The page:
Hospice staff attitudes towards telehospice

George Demiris, Debra R. Parker Oliver, David A. Fleming, Karen Edison

Research output: Contribution to journalArticlepeer-review

32 Scopus citations

Abstract

Telemedicine, defined as the use of advanced telecommunication technologies to bridge geographic distance and improve delivery of care, is perceived by many as a way to eliminate barriers to quality care at the end of life. The use of telemedicine in hospice, known as telehospice, is a novel approach to such care, and few pilot studies have investigated its feasibility. The purpose of this study was to assess hospice providers 'perceptions of telehospice. A focus group session was conducted with 10 staff members from five hospice agencies in Missouri. Participants included administrators, nurses, and social workers. Overall, providers had a positive perception of telehospice and found that the use of videophone technology enhanced care by enabling providers, patients, and family members a means to communicate. However, they emphasized that it was an additional tool and not a substitute for actual visits. Issues of privacy and usability were also raised.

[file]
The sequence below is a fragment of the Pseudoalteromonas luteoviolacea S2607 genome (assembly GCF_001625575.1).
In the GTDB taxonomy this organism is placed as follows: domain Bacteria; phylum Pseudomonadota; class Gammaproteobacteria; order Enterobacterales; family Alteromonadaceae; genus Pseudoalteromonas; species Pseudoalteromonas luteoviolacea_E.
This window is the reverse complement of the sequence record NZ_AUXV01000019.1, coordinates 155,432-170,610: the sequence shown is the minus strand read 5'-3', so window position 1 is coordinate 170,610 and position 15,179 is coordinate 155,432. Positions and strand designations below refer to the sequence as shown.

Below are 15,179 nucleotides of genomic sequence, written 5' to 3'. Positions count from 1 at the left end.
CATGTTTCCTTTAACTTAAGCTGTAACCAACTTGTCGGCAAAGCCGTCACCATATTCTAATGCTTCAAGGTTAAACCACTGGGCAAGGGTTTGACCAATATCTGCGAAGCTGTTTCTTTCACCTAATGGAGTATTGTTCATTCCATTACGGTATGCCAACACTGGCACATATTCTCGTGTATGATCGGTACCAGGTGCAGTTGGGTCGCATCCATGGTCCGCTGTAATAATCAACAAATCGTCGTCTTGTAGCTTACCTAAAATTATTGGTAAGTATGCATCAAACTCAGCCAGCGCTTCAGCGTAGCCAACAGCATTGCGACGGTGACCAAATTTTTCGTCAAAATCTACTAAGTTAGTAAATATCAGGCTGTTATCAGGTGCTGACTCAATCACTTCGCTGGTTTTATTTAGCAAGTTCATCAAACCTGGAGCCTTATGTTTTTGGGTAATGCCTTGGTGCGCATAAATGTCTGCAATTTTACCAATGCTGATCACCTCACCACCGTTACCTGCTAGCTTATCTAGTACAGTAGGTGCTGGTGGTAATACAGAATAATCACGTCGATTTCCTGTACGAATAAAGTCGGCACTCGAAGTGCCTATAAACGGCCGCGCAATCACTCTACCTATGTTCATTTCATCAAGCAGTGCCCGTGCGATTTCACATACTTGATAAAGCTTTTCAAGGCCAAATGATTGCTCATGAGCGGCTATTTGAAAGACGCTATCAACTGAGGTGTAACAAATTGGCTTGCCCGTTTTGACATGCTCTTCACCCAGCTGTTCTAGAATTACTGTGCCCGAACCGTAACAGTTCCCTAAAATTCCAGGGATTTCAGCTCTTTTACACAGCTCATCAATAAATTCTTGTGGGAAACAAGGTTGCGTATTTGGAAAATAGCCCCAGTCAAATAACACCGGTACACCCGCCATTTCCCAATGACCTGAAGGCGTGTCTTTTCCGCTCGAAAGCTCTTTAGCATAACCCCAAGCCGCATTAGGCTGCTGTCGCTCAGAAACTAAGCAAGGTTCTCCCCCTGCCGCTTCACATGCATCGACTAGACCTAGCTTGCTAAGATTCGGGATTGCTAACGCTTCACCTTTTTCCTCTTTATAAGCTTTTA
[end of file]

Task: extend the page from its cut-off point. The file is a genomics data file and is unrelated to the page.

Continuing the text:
Original languageEnglish
Pages (from-to)343-347
Number of pages5
JournalAmerican Journal of Hospice and Palliative Medicine
Volume21
Issue number5
DOIs
StatePublished - 2004

Keywords

  • Assistive technology
  • End-of-life care
  • Hospice
  • Telecommunications
  • Telehospice

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